UNDER CONTRACT- The Hidden Risks for Chicken Farmers

8 October 2015 - // Features
Sally Lee
Sustainability Manager, Technimark LLC.

Industrialized poultry production means 19.5 trillion chickens produce over 86 million pounds of meat every year, which means billions in profits. But as corporate multinationals increase their global power, the farmers are increasingly exploited, facing severe risks including bankruptcy. Revolve investigates why experts call the modern-day poultry contract a form of serfdom.

A global surge in poultry production  is changing the way we produce food. Lauded by economists and industry officials, the vertically-integrated industry has become a model for processing hogs, cattle, even seeds – because it appears to return high profits to shareholders under the guise of economic efficiency. A flood of foreign investment is replicating this model with the growth of transnational corporations and a flurry of international mergers. A closer  look at the real effects of  poultry production where it  all started – the “chicken-belt”  in the United States  – reveals the systematic  exploitation of farmers.

Insight into India

According to the UN Food and Agriculture Organization (FAO), per capita meat consumption doubled between 1980 and 2005 in developing countries, and consumption of eggs more than tripled. A perfect example of this burgeoning market trend is the sudden growth of chicken consumption in India. Associate Professor of poultry science at the University of Agricultural Sciences in Bangalore, Dr. Chidananda explains that the surge is part of a broader transition in India’s food economy. “Income is increasing, and the young generation wants to eat more meat,” he said. “The cold chains are also increasing. We have Metro, we have Food World… we even have Walmart coming to India. The potential in the Indian food industry is huge.”

Dr. Chidananda’s research has focused on the emergence and impact of contract farming in the poultry industry in India. He notes that traditionally, poultry was a luxury item in India that was more expensive than other meats such as mutton. Most chicken is sold through what is called a “wet-market,” where shop keepers slaughter and dress the chicken at the moment of purchase. However in the past decade, brand-name shops owned by poultry integrators such as “Star Chicken” have opened in major cities, selling pre-cut and frozen chicken sourced through contract production at lower-than-market prices.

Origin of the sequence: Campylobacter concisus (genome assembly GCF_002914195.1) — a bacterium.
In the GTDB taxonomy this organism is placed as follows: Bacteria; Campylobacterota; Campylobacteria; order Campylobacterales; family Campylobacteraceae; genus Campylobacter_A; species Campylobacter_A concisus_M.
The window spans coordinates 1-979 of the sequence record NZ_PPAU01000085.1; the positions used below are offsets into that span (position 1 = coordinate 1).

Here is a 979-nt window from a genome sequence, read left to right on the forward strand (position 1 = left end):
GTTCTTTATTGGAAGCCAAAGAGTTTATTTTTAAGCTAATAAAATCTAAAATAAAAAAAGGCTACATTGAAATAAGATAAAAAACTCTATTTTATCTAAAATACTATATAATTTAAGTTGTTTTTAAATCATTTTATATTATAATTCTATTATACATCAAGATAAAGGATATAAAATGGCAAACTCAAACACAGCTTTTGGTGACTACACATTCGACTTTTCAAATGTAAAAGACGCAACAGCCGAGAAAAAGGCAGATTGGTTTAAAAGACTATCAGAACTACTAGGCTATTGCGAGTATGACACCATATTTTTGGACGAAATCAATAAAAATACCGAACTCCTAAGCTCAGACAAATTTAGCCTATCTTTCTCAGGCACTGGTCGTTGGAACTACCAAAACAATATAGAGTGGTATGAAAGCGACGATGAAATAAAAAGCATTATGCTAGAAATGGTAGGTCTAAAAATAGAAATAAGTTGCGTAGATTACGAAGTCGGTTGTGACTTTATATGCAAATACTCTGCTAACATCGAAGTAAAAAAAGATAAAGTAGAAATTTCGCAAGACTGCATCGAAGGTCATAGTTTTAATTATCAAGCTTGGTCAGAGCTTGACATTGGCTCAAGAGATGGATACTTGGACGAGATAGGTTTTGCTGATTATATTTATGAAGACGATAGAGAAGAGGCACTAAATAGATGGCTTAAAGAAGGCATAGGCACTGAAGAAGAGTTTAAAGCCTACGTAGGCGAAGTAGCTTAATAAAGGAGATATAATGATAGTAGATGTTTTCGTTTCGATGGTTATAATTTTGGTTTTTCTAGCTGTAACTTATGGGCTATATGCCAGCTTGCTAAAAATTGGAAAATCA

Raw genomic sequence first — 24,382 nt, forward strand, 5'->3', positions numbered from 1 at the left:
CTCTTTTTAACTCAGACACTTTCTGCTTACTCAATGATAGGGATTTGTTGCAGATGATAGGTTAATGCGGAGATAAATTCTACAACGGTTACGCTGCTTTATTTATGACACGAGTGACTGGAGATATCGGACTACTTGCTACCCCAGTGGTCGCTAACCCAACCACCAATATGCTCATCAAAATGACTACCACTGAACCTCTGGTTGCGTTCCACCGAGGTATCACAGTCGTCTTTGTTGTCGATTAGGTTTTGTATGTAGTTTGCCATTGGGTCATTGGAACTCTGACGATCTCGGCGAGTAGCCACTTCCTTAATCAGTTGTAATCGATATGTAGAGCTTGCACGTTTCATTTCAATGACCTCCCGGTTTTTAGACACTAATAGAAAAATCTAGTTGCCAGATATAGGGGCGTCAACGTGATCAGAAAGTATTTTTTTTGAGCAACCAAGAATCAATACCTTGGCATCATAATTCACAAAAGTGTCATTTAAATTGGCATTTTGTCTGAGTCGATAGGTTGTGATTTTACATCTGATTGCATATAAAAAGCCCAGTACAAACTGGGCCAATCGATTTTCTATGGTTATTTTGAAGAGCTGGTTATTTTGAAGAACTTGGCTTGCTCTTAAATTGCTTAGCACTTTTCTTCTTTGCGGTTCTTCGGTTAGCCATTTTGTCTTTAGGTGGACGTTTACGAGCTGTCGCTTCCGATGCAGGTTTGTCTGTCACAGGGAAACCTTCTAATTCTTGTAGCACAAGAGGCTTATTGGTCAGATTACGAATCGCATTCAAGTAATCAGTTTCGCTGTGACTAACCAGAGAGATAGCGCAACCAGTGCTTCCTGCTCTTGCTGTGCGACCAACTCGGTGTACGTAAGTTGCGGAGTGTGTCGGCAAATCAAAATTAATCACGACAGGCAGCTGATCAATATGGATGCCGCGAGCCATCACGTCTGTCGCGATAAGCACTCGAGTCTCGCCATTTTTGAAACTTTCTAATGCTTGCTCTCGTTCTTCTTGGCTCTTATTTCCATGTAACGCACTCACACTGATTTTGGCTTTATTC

Dr. Chidananda claims that “this strategy, at least in part, reflects an effort by the integrators to increase profits by turning poultry into a low-margin, high-volume business.” In other words, the integrator benefits from a competitive advantage of the sheer volume of their production, compared to independent producers, and can afford to sell it cheaper. By changing the nature of the market, they push independent growers and wholesalers out of business overtime, creating a sort of domino effect of concentration.

Tyson Foods is the U.S.-based multinational corporation at the top of the global chicken chain. According to Watt Poultry Magazine, Tyson slaughters almost two billion chickens annually and leads in production of “ready to cook” poultry products. Technically India does not allow for the import of chicken (although the WTO may soon force India to import U.S. poultry). But through a joint venture with Godrej Agrovet, Tyson has gained access to the growing Indian market, by opening two plants in the Bangalore area to process chickens raised by farmers who hold contracts with Godrej.

Poultry farmers in India are being recruited by integrators to sign production contracts modelled after the system developed in the United States which has left many family farmers facing bankruptcy. Photo: Marcello Cappellazzi

The entrance of big players, such as Tyson, means big changes – for farmers in particular. Raising poultry under contract with a national integrator for 7 years before being cut-off, an anonymous farmer described the type of business relationship farmers can expect: “We do not get a copy of the contract,” he said. When asked if he could negotiate or discuss his costs with the company, he said: “We are scared to negotiate because they would stop bringing birds.” 

He described a process of going to an office in town and signing 50-60 pages of agreements without being able to read or understand the details. He also explained that in order to build his two poultry houses, he took out a significant loan. Ten years later, he has only paid a small portion of the loan and is still struggling under the debt. Where he used to house 20,000 chickens, he now rents his houses as empty sheds to a sculptor of Ganesh statues and a dog-care facility.